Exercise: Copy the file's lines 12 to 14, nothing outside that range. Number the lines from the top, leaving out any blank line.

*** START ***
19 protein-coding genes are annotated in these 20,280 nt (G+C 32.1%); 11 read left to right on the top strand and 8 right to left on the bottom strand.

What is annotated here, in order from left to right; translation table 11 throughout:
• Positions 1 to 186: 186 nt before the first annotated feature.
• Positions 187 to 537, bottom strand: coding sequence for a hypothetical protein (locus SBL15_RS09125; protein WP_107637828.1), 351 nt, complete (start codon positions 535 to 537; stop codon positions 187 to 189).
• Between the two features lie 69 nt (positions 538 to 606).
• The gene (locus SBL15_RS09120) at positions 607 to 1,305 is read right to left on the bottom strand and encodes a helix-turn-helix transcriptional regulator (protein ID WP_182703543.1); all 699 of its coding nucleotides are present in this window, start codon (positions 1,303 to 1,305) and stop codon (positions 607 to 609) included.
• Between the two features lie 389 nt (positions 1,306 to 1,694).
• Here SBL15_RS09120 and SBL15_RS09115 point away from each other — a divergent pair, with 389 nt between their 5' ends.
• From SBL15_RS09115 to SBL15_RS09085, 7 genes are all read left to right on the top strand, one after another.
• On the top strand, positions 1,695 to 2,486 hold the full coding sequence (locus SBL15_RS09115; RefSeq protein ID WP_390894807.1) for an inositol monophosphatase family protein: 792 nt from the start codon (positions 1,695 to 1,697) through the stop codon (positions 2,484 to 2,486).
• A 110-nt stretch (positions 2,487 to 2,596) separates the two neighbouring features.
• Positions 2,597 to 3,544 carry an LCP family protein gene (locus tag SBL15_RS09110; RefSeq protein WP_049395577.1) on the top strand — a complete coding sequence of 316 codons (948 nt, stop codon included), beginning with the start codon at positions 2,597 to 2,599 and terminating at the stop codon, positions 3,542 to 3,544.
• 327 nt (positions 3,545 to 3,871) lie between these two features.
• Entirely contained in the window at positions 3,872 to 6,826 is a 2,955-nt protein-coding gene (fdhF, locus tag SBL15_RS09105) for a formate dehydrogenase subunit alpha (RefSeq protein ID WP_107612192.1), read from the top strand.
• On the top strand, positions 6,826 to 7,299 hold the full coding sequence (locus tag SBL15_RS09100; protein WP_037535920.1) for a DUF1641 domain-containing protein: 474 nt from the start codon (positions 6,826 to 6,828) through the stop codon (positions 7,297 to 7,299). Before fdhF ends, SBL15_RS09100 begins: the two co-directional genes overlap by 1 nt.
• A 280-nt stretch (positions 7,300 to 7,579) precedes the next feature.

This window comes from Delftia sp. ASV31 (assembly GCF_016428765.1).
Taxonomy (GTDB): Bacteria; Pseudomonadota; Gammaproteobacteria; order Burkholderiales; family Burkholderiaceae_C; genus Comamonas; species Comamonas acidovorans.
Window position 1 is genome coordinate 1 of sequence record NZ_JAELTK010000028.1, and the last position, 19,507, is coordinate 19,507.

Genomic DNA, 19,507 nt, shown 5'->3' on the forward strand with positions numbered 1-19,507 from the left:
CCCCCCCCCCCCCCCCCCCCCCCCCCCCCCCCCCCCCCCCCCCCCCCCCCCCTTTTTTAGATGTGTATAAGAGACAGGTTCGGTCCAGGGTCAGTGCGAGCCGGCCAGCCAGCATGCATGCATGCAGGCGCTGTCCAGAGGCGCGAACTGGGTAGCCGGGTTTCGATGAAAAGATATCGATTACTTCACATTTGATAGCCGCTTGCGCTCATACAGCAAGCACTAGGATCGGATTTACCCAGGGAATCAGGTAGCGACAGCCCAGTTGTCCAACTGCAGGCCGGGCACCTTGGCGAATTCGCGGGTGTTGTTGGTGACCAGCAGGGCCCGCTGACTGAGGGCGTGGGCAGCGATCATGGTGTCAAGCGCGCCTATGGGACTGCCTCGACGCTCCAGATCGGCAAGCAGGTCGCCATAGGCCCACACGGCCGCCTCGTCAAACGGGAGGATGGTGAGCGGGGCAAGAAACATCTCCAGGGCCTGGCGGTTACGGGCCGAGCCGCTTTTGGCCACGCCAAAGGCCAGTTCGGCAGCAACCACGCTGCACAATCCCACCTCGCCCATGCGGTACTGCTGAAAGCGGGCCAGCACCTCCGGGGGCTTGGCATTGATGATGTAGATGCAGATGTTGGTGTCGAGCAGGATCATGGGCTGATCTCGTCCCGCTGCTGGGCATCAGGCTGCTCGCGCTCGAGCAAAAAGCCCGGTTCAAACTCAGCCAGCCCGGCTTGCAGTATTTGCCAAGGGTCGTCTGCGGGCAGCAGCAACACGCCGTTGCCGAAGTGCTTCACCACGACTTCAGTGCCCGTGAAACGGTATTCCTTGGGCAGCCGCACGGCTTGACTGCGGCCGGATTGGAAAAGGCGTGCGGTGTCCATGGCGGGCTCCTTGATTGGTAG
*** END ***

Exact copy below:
• Positions 2,597 to 3,544 carry an LCP family protein gene (locus tag SBL15_RS09110; RefSeq protein WP_049395577.1) on the top strand — a complete coding sequence of 316 codons (948 nt, stop codon included), beginning with the start codon at positions 2,597 to 2,599 and terminating at the stop codon, positions 3,542 to 3,544.
• 327 nt (positions 3,545 to 3,871) lie between these two features.
• Entirely contained in the window at positions 3,872 to 6,826 is a 2,955-nt protein-coding gene (fdhF, locus tag SBL15_RS09105) for a formate dehydrogenase subunit alpha (RefSeq protein ID WP_107612192.1), read from the top strand.